and discovered some rotten beams … this one in particular … it had the an electric pole sticking out above it that, I’m guessing, acted as a reliable water collecter that drained above the post.

It is a clear testimony to how tolerant cob is to water (absrobs it, gets stronger with some of it while releasing the rest into the atmosphere) and how intolerant wood is (especially the basic pine we have available to us here).

We reached a point where work on the sacks was becoming uncomfortable … we were crouching and banging our heads on the beams and ceiling. So we decided to take off the roof despite god laughing at us with a 10-day forecast with plenty of rain in it. Iulia’s sister and her partner came out to visit and helped us get the tiles off:

We responded to god’s challenge with plastic tarps which are doing a reasonable job (while also efficiently pooling water). We continued to take the framing apart .. from small to large members:

Then we took off the gutters and peripheral wood sufaces. We still have a ceiling to take down over the internal room (a layer of wood boards covered with a few centimeters of cob) … and then the large beams that go across the entire structure … but that will wait for the weather to clear a bit. Meanwhile we are back to “moving the wall” and loading the cob-pools in preparation for resuming construction:

Categories
Cob Construction Floors

Earthen Floors with Sukita Reay

Sukita wrote “the book” on earth floors and it was sweet to watch her at work in this short video demonstrating the making of an earth floor:

Categories
Cob Construction

Summer Kitchen Renovation Part1: Destruction

For the past few months Iulia has been clearing out the summer kitchen in preparation for renovation. We haven’t started because I’ve been reluctant to get into this project. During this period of my reluctance we did get more clear about the general plans for the renovation. We also got a set of 4 used windows that helped us make some design choices.

Then on the weekend of the July 20th Alin came to visit with us again. I was still reluctant to start, so on the first day we cut some firewood together. His presence and ability to help with physical work did bring us to a point of “critical energy”. I walked around the cellar and found clarity about where to start. The next day we started.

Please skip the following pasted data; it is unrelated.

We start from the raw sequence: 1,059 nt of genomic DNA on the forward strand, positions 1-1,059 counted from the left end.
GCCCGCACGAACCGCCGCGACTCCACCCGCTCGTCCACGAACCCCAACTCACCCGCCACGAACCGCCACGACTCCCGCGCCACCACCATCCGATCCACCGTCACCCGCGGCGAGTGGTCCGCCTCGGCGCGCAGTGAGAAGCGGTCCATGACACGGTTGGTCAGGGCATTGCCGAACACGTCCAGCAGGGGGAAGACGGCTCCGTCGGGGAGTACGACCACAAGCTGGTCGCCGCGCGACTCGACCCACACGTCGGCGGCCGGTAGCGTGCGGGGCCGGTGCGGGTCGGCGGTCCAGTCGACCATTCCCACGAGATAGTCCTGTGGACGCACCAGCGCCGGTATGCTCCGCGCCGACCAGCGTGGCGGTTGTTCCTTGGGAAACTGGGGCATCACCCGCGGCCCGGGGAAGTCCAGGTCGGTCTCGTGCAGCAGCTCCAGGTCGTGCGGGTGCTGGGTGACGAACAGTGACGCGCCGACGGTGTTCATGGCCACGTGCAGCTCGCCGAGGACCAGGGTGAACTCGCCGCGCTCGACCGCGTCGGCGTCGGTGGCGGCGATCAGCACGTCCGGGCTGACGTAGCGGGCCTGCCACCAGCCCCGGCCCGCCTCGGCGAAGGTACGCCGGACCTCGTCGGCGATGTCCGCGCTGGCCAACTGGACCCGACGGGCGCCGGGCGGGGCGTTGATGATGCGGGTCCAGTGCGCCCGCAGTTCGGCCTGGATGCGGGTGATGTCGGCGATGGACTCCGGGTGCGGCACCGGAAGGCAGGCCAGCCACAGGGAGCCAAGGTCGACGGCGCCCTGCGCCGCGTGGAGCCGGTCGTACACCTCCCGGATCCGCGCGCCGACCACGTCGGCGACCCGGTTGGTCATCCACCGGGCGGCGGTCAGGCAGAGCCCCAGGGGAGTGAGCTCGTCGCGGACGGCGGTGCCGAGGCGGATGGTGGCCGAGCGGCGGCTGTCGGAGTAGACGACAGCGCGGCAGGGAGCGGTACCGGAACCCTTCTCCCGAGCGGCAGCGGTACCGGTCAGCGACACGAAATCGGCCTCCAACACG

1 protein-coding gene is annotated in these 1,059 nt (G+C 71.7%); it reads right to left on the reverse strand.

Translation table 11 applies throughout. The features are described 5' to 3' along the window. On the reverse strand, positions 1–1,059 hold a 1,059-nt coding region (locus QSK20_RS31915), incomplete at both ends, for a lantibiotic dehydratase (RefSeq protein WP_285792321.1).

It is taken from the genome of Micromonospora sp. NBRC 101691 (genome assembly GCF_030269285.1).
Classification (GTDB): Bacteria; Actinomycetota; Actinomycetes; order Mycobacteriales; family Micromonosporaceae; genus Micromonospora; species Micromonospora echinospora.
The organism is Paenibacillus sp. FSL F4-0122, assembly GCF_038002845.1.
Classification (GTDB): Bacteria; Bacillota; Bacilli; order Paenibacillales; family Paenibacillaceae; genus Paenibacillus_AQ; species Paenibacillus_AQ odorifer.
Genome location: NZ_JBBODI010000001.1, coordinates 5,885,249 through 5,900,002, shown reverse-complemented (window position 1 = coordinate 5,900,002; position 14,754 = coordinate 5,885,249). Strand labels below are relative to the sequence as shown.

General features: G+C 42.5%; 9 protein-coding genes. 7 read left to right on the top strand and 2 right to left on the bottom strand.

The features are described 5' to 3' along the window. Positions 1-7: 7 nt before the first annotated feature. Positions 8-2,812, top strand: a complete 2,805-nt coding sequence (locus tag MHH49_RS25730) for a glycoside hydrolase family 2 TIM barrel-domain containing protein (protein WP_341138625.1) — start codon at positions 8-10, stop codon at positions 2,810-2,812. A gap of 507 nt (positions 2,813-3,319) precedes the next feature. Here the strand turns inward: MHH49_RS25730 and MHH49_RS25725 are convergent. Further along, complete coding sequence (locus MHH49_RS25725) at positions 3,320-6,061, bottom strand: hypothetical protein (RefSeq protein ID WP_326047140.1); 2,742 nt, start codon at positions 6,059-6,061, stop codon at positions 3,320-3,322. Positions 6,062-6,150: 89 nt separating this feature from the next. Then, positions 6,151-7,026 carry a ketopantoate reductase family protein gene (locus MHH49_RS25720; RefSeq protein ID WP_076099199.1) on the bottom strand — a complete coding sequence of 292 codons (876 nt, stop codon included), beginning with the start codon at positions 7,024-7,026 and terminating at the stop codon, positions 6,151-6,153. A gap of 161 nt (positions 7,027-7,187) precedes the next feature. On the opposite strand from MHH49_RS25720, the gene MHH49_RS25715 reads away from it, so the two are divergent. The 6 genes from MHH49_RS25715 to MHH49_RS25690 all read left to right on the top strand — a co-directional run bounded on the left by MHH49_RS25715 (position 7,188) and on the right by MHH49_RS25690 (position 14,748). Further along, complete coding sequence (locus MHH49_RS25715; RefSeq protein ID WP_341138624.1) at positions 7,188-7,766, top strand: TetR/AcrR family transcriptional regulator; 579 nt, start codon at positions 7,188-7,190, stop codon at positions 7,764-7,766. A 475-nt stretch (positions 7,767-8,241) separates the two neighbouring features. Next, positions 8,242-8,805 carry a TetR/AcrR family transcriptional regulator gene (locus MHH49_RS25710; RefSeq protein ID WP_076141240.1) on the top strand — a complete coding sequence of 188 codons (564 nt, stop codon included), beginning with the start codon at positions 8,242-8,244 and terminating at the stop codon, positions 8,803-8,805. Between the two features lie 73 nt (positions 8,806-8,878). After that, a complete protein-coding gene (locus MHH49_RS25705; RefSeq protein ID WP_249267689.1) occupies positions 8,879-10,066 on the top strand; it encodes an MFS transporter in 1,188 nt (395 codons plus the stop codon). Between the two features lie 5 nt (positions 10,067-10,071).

The small space in the summer kitchen had a baking stove built into the rear wall. We started by taking it apart. This image was taken after the exterior (sticking out the back of the structure) part of the dome was disassembled. This the inner half of the oven dome with the metal door opened and looking into the space.

This is after Alin went inside and collapsed the chimney and other inner parts:

The base of the oven was filled with dirt, stones, broken bricks … and plenty of broken glass:

We discovered three kinds of bricks: regular fired clay bricks, unfired (we are guessing home-made) cob-bricks and large flat slabs of fire-bricks (shamota) that created the baking base. We tried to organize materials for later to re-use. We had to set aside the materials that were mixed with glass (we tried sieving but small glass parts got through). We kept the whole & semi-whole clay bricks close to the opening with the intention of reusing them to rebuild it:

Behind the pile of cob-bricks in the above picture there is a similar pile of whole clay-fired-bricks and not far away accumulated a pile of broken bricks:

That was completed on our first day of work and on the next day we moved on to breaking down some cob-wall and converting the small window into a doorway between the small space and the main space of the summer kitchen.

Alin climbed up on the roof and started taking the wall apart from the top

… and (to my surprise) the rest came down fairly quickly (even though we did not have the right tools for the task!):

By the end of this day we had an opening all the way to the ground:

During the demolition we were getting nice chunks of cob. On the first day I put a few of them in a bucket of water to see if the cob could be re-activated … and it worked beautifully. So we created a cob-bath and loaded it up with what we considered to be re-usable cob materials. I was a bit naive about the size of the bath … it filled up very quickly. We soaked it all in water and let it sit and it has become beautiful, ready to use cob:

There is already a second larger pile that we are gradually dampening to bring it closer to work-readiness:

The next day was planned to be a work day with the excavator … but life happened … so we are on hold for a while … we hope to start moving again next week.

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Construction Construction Links Earthship Builders

Cuevas de Sol

http://www.earthship.es/

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Cob Construction Construction Links DIY Websites

Solunit

http://organicart.com/mud/solunit/

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Construction Construction Links Earthship Builders

Dan Nogal’s Earthship

http://www.dansnogalearthship.blogspot.com/

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Construction Construction Links Earthship Builders Self Builder Blogs

Oscar & Lisa’s Eartship Build

http://oscarlisabuild.blogspot.com/

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Construction Construction Links DIY Websites Earthship Builders

Earthpower1

A documented Earthship build from the USA – including some lessons learned in retrospect.

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Construction Construction Links DIY Websites Earthship Builders

Es Cargo Earthship

http://www.es-cargo.qc.ca/